DABAS Blog post; 12th of June 2018
Hello readers, at DABAS we hope you had a great Melbourne long weekend/public holiday. In last week’s DABAS Blog we had a look at the Honda HR-V; which is on run-out sale presently, as promised to a loyal Honda owner looking to update: this week we will look at the HR-V’s larger sibling, the 2018 Honda CR-V range. We hope you find it an interesting read, providing some useful information to help you on your car-buying journey.
If you would like DABAS to assist you in your journey to purchase one of the new 2018 Honda CR-V variants please click here.
Here we go:
The current model 2018 Honda CR-V‘s evolution was launched in mid-2017 to new-car buyers in Australia, giving the company an opportunity to tackle this segment’s rivals such as the Mazda CX-5, Hyundai Tucson and Toyota RAV4.
The 2017/2018 CR-V is a redesigned and generally more sophisticated CR-V model than its predecessor and was the latest part of Honda’s product-led revival, joining the Civic sedan and hatch, and its smaller Honda stable sibling the Honda HR-V.
This latest Honda CR-V is the fifth iteration of the Honda CR-V since the nameplate’s 1995 debut. It is estimated more than nine million have been sold worldwide, including 170,000 locally in Australia. The CR-V was said to be a pioneer in the medium-compact SUV class that is now one of the fastest-growing segments of the Australian automotive market.
The new range comes in four levels of specification, and is available with front- or all-wheel drive and a solitary turbo-petrol engine offering. It’s bigger and more spacious than its predecessor, and also comes for the first time with seven seats available.
While its segment opposition the Mazda CX-5 or Volkswagen Tiguan is pitched as something of a fashion or lifestyle statement, the CR-V is aimed squarely at families, people who probably value practicality and ride height above all else.
The 2018 Honda CR-V ticks almost all of the requisite boxes for SUV buyers and leaps immediately onto our segment shortlist if you were looking in this segment.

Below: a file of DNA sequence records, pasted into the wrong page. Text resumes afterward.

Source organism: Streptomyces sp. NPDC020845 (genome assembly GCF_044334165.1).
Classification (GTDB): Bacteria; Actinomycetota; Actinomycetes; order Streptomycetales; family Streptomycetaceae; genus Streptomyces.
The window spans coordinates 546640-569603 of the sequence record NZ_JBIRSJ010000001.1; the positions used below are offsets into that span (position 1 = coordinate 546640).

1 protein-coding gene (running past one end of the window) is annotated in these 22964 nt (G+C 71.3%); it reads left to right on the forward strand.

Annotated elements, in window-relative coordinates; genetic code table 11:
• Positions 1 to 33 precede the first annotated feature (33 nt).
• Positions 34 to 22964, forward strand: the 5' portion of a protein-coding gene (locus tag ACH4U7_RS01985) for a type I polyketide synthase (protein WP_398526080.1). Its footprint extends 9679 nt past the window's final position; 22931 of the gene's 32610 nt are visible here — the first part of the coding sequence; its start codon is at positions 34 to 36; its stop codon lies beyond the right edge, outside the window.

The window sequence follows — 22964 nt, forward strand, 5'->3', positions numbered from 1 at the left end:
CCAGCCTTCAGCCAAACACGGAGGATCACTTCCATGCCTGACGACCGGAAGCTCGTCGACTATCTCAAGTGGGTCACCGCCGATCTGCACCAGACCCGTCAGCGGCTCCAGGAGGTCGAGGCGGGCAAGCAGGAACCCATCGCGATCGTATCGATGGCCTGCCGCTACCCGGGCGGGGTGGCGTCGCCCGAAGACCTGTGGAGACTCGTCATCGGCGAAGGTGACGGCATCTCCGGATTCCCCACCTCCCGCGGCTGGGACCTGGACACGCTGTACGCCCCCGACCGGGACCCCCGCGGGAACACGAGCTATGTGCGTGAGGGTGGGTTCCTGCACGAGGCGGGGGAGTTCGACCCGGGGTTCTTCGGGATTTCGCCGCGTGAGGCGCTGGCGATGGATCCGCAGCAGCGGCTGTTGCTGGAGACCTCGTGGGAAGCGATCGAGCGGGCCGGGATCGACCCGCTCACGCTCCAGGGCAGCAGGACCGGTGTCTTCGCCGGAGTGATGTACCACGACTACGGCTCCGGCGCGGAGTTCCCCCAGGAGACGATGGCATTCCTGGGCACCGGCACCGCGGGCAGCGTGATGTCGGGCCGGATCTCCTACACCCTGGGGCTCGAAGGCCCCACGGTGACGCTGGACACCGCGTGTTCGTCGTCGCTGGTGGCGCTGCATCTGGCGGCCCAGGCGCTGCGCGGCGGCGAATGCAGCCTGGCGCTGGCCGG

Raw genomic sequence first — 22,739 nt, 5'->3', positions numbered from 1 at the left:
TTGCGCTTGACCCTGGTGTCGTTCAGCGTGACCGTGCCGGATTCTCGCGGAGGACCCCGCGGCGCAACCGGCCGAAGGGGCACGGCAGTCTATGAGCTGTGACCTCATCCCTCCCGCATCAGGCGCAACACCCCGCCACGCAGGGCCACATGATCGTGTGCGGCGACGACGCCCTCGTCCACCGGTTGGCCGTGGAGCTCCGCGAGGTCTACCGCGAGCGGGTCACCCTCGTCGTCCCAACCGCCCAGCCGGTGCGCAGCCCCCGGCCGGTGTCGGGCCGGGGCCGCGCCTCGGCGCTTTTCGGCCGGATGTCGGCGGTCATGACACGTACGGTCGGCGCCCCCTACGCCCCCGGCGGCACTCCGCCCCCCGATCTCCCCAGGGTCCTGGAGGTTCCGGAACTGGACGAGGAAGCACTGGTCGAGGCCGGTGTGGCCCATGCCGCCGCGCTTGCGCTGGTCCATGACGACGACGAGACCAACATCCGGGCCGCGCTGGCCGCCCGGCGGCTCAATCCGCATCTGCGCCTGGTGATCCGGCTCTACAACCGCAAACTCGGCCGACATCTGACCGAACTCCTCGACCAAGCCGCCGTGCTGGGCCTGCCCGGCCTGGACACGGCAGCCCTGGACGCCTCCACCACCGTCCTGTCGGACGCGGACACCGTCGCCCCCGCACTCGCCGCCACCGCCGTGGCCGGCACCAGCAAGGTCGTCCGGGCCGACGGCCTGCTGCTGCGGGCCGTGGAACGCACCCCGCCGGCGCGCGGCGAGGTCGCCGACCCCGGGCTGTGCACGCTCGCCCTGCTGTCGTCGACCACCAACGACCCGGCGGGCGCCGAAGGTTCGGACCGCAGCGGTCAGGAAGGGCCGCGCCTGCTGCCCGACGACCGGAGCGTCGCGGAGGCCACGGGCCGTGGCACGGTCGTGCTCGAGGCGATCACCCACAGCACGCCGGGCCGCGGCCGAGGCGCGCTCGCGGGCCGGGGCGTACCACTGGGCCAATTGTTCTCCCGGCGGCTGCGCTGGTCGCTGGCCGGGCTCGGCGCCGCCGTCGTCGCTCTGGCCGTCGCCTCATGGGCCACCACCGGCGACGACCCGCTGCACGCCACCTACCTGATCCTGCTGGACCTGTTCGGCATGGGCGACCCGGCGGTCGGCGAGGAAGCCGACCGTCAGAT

Design- Some say looks are subjective, but the new CR-V is this segment’s best-looking Honda in some time. The current model CR-V is clean, contemporary and good- looking design.
Compared to its predecessor the new CR-V’s wheelbase is longer, reducing overhangs. The rear wheel arches are flared, the windows are raked (and still big), the bonnet is stylised and the vertical tail-lights are funky. It has presence, a good stance plus great proportions.
All the latest CR-V models have LED daytime running lights, too, though only the VTi-LX gets LED headlights.
Under the bonnet is a similar 1.5-litre petrol engine to the Civic, fitted with a larger turbocharger – and different turbine blades designed to reduce resultant spool-driven lag. Outputs are good for the class, despite the small capacity, reported as 140kW at 5600rpm and 240Nm between 2000 and 5000rpm.
Many rivals in comparison use a (some say) anaemic engine at base level, but the CR-V offers this motor across CR-V variants; no diesel option is available with the current Honda CR-V.
Estimated fuel consumption is 7.0-7.4L/100km, though some say with real-life driving it’s around 9.0L/100km. And for the rev-heads reading this Blog: the 0-100km/h time is 9.9 seconds.
The engine is matched as standard to a CVT-style automatic gearbox (with paddles on the two highest grades) designed to reduce cost, weight and emissions. In base models it channels engine torque to the front wheels, but higher grades come with an on-demand all-wheel-drive (AWD) system.
It’s said to be an acceptable engine, good for an entry model and acceptable for the more expensive grades, getting the circa 1600kg (varies by variant) Honda CR-V rolling along well under load and offering good responsiveness for family commuting.